- Exercise your Mind
Stress can be caused by boredom or under-stimulation of your mind. Learn a new skill, take up a new hobby, join a local group or society, play chess – find something to do that stimulates your mind. Find out more on our page Lifelong Learning.
See our page: Dealing with Stress for more stress-busting tips.
Basic Relaxation Technique - Progressive Relaxation
Most of the time our minds are focused on external influences – the things that are going on around us and in our lives. The fundamental principle of relaxation is to instead focus our attentions back to ourselves – this enables us to become more aware of our inner tensions and work on relieving them.
Whatever the relaxation technique is that works best for you, remember to focus on yourself and try to lock out external pressures whilst you relax - this is the basic principle of mindfulness.
Learn to Relax
This powerful relaxation technique requires that you lay down somewhere comfortable and firm, like a rug or mat on the floor or a firm bed. Choose a warm - but not hot - dark room if possible. This technique involves progressively contracting and relaxing the main muscle groups around the body that store tension. If at any point during this technique you feel pain or cramp then stop.
This technique is widely practiced but may take some time to master.
Make yourself comfortable, wear loose clothes and ensure that you will be warm enough. Lie down on a firm surface and relax your muscles. Check that you are really comfortable before moving on, if not use some pillows or cushions and adjust your position.
Relax and try to let your mind go blank, breathe slowly, deeply and comfortably. Let your arms rest by your side, relax your knees and legs, and allow your feet to fall outwards. Let your shoulders sink into the ground and feel the weight of your body. Unclench your teeth, close your eyes and relax your face and neck.
Start the exercise. Do not rush, take your time and concentrate on relaxing. Work around the body one main muscle area at a time, whilst doing this breathe deeply, calmly and evenly:
- Clench the muscles tightly and hold for a few seconds
- Relax the muscles completely
- Repeat steps 1 and 2
- Feel a warming and numbing of the area worked
Follow the steps above for:
- Left Foot – curl your toes and clench your foot
- Left Calf
- Left Thigh
- Right Foot
- Right Calf
- Right Thigh
- Buttocks – clench tightly
- Left Hand – make a tight fist
- Left Arm
- Right Hand
- Right Arm
- Shoulders – hunch up towards the ceiling
- Face – yawn, pout and frown to clench the various muscles in your face
Stay laying down and rest and relax for 10 or 15 minutes after you have finished this exercise – when you do get up, do so slowly gently shaking your legs and arms.
You can try the above technique in various other positions if necessary. For example you can relax back into a chair and follow the same processes as above. The success of this technique is based on quiet time, comfort and the ability to be able to freely clench and relax your muscles.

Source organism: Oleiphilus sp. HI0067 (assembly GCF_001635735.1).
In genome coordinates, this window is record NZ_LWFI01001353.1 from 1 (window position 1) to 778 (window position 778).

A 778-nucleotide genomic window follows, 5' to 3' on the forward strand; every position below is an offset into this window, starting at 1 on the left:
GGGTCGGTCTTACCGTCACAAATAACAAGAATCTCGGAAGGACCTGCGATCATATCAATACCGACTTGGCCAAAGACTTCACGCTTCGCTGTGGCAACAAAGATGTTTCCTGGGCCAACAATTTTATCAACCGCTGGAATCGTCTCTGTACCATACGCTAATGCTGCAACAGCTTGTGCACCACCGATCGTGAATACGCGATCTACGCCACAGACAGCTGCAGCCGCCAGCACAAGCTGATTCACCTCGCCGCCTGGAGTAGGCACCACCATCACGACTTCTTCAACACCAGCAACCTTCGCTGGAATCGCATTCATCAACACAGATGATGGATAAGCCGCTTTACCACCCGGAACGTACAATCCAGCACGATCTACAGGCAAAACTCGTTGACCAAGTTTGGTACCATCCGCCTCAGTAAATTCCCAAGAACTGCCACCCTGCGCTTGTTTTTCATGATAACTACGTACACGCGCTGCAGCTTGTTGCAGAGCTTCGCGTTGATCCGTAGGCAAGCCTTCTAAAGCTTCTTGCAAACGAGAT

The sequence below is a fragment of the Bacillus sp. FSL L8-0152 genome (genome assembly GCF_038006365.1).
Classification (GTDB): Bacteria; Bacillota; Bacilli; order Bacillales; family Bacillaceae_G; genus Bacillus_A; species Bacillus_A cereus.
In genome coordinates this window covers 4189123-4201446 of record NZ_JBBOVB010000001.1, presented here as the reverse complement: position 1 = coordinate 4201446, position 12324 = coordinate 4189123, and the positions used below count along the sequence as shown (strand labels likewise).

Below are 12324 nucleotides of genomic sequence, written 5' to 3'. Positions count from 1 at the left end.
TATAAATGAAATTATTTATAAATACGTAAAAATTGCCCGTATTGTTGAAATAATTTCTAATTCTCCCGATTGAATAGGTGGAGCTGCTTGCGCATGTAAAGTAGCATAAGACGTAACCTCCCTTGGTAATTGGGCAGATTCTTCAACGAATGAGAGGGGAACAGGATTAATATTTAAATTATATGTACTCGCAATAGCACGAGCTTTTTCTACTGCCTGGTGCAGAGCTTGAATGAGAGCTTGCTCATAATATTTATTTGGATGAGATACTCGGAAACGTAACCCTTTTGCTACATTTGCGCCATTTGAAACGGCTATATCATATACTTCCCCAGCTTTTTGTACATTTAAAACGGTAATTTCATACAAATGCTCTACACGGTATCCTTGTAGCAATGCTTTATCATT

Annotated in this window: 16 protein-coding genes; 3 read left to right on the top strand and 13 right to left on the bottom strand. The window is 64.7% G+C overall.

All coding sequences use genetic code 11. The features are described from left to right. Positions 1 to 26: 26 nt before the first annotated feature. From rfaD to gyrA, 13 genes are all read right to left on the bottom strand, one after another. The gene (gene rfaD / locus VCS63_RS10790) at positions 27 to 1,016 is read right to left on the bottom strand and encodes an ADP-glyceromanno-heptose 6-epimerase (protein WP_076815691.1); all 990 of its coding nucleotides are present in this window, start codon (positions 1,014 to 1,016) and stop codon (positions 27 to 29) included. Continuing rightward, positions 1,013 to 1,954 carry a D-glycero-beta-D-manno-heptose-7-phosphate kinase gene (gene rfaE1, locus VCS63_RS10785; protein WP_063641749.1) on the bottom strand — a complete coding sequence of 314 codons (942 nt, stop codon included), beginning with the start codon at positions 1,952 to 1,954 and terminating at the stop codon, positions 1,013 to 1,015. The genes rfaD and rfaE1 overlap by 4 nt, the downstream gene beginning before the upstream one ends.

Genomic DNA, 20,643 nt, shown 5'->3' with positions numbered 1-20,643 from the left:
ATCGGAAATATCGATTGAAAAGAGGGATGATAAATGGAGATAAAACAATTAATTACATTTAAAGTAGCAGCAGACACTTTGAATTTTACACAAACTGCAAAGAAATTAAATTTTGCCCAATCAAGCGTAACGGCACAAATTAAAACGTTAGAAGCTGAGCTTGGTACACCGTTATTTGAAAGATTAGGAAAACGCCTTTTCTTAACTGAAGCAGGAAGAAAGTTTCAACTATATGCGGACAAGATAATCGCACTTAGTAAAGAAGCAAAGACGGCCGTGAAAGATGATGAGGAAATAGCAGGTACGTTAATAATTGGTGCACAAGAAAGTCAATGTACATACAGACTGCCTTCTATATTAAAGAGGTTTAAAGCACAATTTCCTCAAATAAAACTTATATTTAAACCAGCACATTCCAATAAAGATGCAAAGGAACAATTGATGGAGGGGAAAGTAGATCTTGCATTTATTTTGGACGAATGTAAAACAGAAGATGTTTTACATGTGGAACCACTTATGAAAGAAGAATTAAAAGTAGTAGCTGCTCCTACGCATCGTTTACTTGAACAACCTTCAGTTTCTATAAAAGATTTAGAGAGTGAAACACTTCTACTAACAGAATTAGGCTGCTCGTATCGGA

For a quicker alternative you can also try clenching your whole body whilst standing. This may be more convenient at work or in other, more public, places. Although the results are not quite as satisfying as the main method it can help relieve tension. To do this:
- Stand up straight and tall and let your arms hang naturally
- Breathe in slowly through your nose whilst tensing all your bodies muscles
- Hunch your shoulders, make tight fists with your hands, tense your stomach and clench your buttocks, push yourself up onto tiptoe
- Hold and count slowly to five
- Slowly breathe out through your nose while relaxing and return to your original standing position
- Repeat the above 3 to 5 times or as time and circumstances allow.
Further Reading from Skills You Need
Understand and Manage Stress in Your Life
Learn more about the nature of stress and how you can effectively cope with stress at work, at home and in life generally. The Skills You Need Guide to Stress and Stress Management eBook covers all you need to know to help you through those stressful times and become more resilient.
For many people, controlled and conscious relaxation is not part of their routine. It is important to learn how to relax and take time to relax throughout your life. Conscious relaxation can help to relieve stress and anxiety and also boost your energy - making you more creative and more productive.
For more specific relaxation techniques that you may be interested in trying see our further pages on:
- Mindfulness - Focusing on the present through meditation.
- Aromatherapy - The therapeutic use of essential oils and their scents.
- Self-Hypnosis - Relax your mind to induce a gentle, relaxing trance.
- Laughter Therapy – How laughter and laughter yoga can help you to relax and relieve stress.
- Music Therapy - The power of music, how listening to music can help you relax.